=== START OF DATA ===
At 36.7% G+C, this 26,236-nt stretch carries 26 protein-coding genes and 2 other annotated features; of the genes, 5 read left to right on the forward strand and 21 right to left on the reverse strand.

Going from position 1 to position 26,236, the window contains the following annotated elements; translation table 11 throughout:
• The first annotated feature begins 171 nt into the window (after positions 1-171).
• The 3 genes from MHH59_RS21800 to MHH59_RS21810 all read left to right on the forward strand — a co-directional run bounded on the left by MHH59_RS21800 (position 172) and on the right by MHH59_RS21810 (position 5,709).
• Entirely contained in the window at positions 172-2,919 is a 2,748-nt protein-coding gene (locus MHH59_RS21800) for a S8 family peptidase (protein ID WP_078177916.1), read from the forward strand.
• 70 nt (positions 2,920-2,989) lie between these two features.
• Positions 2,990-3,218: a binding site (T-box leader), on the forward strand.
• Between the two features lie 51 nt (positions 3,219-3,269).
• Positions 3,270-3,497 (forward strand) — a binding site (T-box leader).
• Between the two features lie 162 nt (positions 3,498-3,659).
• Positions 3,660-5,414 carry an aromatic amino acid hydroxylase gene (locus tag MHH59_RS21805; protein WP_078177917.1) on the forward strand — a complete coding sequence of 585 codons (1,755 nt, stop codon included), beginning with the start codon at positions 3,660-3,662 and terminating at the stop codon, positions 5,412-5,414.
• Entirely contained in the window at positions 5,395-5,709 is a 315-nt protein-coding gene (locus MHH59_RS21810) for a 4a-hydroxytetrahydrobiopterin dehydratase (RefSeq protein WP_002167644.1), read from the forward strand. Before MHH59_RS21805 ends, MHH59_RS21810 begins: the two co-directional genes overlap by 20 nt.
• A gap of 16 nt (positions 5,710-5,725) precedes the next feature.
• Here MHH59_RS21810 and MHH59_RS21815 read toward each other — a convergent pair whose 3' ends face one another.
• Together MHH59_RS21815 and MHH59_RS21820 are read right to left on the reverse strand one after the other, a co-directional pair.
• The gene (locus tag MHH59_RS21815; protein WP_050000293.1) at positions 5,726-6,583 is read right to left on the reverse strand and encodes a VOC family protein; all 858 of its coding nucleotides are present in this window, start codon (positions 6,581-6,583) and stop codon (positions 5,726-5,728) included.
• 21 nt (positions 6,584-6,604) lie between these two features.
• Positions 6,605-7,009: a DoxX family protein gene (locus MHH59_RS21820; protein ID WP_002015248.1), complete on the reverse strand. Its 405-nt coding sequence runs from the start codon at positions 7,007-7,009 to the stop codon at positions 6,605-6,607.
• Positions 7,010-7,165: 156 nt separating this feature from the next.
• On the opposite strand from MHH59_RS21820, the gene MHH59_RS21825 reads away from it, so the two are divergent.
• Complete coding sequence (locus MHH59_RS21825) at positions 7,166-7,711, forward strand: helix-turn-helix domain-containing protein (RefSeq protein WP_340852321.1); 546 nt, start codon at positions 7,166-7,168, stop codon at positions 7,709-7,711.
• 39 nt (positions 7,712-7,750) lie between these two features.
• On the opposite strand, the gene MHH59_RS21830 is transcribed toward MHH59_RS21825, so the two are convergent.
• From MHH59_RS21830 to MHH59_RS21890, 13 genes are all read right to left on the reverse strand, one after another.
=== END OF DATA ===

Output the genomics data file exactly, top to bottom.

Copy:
At 36.7% G+C, this 26,236-nt stretch carries 26 protein-coding genes and 2 other annotated features; of the genes, 5 read left to right on the forward strand and 21 right to left on the reverse strand.

Going from position 1 to position 26,236, the window contains the following annotated elements; translation table 11 throughout:
• The first annotated feature begins 171 nt into the window (after positions 1-171).
• The 3 genes from MHH59_RS21800 to MHH59_RS21810 all read left to right on the forward strand — a co-directional run bounded on the left by MHH59_RS21800 (position 172) and on the right by MHH59_RS21810 (position 5,709).
• Entirely contained in the window at positions 172-2,919 is a 2,748-nt protein-coding gene (locus MHH59_RS21800) for a S8 family peptidase (protein ID WP_078177916.1), read from the forward strand.
• 70 nt (positions 2,920-2,989) lie between these two features.
• Positions 2,990-3,218: a binding site (T-box leader), on the forward strand.
• Between the two features lie 51 nt (positions 3,219-3,269).
• Positions 3,270-3,497 (forward strand) — a binding site (T-box leader).
• Between the two features lie 162 nt (positions 3,498-3,659).
• Positions 3,660-5,414 carry an aromatic amino acid hydroxylase gene (locus tag MHH59_RS21805; protein WP_078177917.1) on the forward strand — a complete coding sequence of 585 codons (1,755 nt, stop codon included), beginning with the start codon at positions 3,660-3,662 and terminating at the stop codon, positions 5,412-5,414.
• Entirely contained in the window at positions 5,395-5,709 is a 315-nt protein-coding gene (locus MHH59_RS21810) for a 4a-hydroxytetrahydrobiopterin dehydratase (RefSeq protein WP_002167644.1), read from the forward strand. Before MHH59_RS21805 ends, MHH59_RS21810 begins: the two co-directional genes overlap by 20 nt.
• A gap of 16 nt (positions 5,710-5,725) precedes the next feature.
• Here MHH59_RS21810 and MHH59_RS21815 read toward each other — a convergent pair whose 3' ends face one another.
• Together MHH59_RS21815 and MHH59_RS21820 are read right to left on the reverse strand one after the other, a co-directional pair.
• The gene (locus tag MHH59_RS21815; protein WP_050000293.1) at positions 5,726-6,583 is read right to left on the reverse strand and encodes a VOC family protein; all 858 of its coding nucleotides are present in this window, start codon (positions 6,581-6,583) and stop codon (positions 5,726-5,728) included.
• 21 nt (positions 6,584-6,604) lie between these two features.
• Positions 6,605-7,009: a DoxX family protein gene (locus MHH59_RS21820; protein ID WP_002015248.1), complete on the reverse strand. Its 405-nt coding sequence runs from the start codon at positions 7,007-7,009 to the stop codon at positions 6,605-6,607.
• Positions 7,010-7,165: 156 nt separating this feature from the next.
• On the opposite strand from MHH59_RS21820, the gene MHH59_RS21825 reads away from it, so the two are divergent.
• Complete coding sequence (locus MHH59_RS21825) at positions 7,166-7,711, forward strand: helix-turn-helix domain-containing protein (RefSeq protein WP_340852321.1); 546 nt, start codon at positions 7,166-7,168, stop codon at positions 7,709-7,711.
• 39 nt (positions 7,712-7,750) lie between these two features.
• On the opposite strand, the gene MHH59_RS21830 is transcribed toward MHH59_RS21825, so the two are convergent.
• From MHH59_RS21830 to MHH59_RS21890, 13 genes are all read right to left on the reverse strand, one after another.